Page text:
Wednesday, September 7, 2011


On September 6 an inspired audience sat in the Greene Space at WNYC, as Valarie Kaur and fellow panelists Hussein Rashid, Ari Wallach and Beth Zemsky laid out a foundation for a hopeful new social movement for the 21st century. If you’re reading this blog, chances are you’re already pumped, primed, and part of it … Certainly the 9/11 Walks project embodies it … Auburn Seminary, hosting of the event, took the brave step of naming it something: “Groundswell.” Kaur is the project director as it is conceived by Auburn.

The event was an opportunity for the audience, mostly from the “progressive left,” to learn how to make something of “collective intentional action,” as Zemsky, a social change strategy expert explained. It was a chance to c

onsciously frame a conversation for the future that goes beyond “rights” and “tolerance” to an age of welcome and partnership. It is a time for turning “campaigns” into lasting aspirational world views. It is also a time to include faith.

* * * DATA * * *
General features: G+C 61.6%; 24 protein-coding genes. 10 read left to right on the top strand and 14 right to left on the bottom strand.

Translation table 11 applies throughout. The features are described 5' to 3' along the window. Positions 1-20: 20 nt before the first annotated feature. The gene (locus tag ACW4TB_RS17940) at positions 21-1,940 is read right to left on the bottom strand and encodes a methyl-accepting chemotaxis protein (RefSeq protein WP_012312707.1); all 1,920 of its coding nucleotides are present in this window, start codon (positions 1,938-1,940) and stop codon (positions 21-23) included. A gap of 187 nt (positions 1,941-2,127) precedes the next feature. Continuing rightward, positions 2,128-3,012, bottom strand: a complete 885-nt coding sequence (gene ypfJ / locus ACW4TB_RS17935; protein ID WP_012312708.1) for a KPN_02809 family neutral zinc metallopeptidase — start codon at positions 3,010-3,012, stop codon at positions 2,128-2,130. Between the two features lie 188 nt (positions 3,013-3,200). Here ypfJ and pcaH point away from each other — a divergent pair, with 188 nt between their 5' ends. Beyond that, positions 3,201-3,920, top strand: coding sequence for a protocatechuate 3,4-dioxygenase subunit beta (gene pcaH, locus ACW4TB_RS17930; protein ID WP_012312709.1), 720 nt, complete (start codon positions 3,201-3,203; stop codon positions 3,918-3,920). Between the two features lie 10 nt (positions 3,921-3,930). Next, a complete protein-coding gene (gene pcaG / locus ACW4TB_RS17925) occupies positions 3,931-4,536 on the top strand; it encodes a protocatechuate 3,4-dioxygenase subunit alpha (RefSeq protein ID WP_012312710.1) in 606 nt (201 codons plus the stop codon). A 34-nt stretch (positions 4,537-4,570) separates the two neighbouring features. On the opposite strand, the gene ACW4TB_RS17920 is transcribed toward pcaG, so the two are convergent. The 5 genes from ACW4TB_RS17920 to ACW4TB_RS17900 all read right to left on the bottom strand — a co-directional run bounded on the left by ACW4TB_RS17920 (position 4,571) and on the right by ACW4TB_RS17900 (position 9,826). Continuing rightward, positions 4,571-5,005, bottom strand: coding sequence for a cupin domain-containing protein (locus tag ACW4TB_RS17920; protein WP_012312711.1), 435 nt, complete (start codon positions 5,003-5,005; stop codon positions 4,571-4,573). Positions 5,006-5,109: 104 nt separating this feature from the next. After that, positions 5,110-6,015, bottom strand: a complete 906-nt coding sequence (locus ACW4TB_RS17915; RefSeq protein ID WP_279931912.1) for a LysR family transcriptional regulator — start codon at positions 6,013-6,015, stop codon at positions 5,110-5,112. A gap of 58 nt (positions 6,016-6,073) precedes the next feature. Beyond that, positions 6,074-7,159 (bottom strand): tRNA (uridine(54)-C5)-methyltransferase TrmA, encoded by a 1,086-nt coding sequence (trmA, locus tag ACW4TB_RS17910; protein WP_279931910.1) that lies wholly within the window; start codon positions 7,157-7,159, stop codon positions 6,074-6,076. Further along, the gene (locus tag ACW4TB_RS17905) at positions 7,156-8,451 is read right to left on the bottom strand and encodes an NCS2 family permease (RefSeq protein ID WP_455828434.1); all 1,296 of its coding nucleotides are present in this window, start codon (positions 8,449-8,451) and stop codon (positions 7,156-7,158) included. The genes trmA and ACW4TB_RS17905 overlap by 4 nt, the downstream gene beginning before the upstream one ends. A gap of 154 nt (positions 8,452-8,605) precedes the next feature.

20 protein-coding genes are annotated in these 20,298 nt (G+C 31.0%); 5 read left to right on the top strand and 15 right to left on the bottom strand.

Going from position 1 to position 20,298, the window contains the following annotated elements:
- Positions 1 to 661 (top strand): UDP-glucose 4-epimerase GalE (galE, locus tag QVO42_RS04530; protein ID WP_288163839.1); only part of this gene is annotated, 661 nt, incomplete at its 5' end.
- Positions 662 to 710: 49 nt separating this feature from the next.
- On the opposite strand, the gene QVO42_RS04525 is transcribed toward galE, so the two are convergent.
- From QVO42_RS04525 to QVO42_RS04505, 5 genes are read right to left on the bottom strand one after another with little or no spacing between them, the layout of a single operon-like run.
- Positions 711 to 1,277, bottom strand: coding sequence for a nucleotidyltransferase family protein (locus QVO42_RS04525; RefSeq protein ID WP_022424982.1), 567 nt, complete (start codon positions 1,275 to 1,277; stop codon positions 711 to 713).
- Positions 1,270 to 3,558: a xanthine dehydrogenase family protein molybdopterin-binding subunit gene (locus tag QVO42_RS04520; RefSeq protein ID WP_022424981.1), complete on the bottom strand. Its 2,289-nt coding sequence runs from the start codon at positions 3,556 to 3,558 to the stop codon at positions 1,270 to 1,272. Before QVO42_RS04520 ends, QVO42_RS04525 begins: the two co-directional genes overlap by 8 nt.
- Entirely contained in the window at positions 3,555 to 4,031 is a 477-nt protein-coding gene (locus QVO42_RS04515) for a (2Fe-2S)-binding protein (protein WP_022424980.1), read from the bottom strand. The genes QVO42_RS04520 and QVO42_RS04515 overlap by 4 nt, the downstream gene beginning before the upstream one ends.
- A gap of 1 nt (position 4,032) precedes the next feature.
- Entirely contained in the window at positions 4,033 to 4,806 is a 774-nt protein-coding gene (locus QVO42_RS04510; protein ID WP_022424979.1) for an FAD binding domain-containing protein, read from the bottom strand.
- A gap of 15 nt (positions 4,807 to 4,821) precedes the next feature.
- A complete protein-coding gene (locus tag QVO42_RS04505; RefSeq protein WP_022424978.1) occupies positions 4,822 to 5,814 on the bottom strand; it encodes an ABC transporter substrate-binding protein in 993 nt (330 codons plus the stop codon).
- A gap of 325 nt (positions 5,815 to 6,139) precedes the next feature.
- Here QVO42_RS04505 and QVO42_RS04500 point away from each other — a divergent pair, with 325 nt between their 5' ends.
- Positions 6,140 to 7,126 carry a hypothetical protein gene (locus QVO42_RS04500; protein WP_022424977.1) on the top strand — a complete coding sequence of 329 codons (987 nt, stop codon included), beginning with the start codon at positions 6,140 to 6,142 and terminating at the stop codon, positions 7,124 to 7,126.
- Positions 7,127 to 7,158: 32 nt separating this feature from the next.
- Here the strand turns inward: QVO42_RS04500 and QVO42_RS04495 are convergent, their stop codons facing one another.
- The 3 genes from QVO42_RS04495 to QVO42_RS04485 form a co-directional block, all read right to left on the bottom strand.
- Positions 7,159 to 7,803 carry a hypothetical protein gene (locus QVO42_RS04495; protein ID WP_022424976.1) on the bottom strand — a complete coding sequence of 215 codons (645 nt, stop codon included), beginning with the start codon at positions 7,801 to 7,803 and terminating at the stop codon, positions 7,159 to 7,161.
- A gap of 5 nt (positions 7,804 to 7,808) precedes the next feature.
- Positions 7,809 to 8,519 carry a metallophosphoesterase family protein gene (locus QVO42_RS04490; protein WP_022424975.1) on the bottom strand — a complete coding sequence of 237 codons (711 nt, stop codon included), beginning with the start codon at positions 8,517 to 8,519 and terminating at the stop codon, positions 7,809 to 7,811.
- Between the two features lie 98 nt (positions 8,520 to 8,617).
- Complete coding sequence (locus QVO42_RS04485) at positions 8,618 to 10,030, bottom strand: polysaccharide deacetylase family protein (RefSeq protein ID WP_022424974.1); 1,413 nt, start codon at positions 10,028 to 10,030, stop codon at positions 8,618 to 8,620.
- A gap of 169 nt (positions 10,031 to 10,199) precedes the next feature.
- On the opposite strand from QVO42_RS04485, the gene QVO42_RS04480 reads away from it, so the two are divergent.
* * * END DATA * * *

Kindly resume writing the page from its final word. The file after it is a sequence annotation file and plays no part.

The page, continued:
“Our generation, the Millennials,” said Kaur, “doesn’t see ourselves as black or white, Asian or American, Muslim or Sikh, straight or gay.” (I, who am of another generation with more years here deeply appreciate that sentiment, yet I wonder, who DO they see? We all see someone. Is it possible simply to see character and qualities like honesty, honor, intelligence and humility?)

I went to the microphone at the appointed time, and spoke of the 9/11 Walks. ”We are one way to connect with another person. we are decentralized. We ask people to ‘see no strangers,’” I said, referencing key points made by Hussein, Wallach, and Kaur respectively. ”And we are motivated by the enlightened longings and bold visions expressed here tonight. But we’re responding to one thing more that hasn’t been mentioned. Fear. An underlying fear of another, the other, existing today that makes all of our efforts essential. Fear of Muslims, fear of “crusaders,” fear of terrorists, fear of drones and fighters jets, fear of cyberattack, fear of occupation, fear of physical and cultural annihilation, fear of flying, fear of worshipping false idols, false leaders, and false pretenses. We, the 9/11 Walks, are taking our small steps as an act of hope and courage to make a mark of kindness on the face of fear. What else do YOU see as possible. What else can people do, what else can we do to face and diminish fear?”

One good answer was to make sure to tell your story to another and to hear the other’s tale, too. That makes the other person multi-dimensional.

Another good answer was to keep hope and your aspirational world view front and center.

What do YOU think we can do? We are already on this Walk together … Share what you think.

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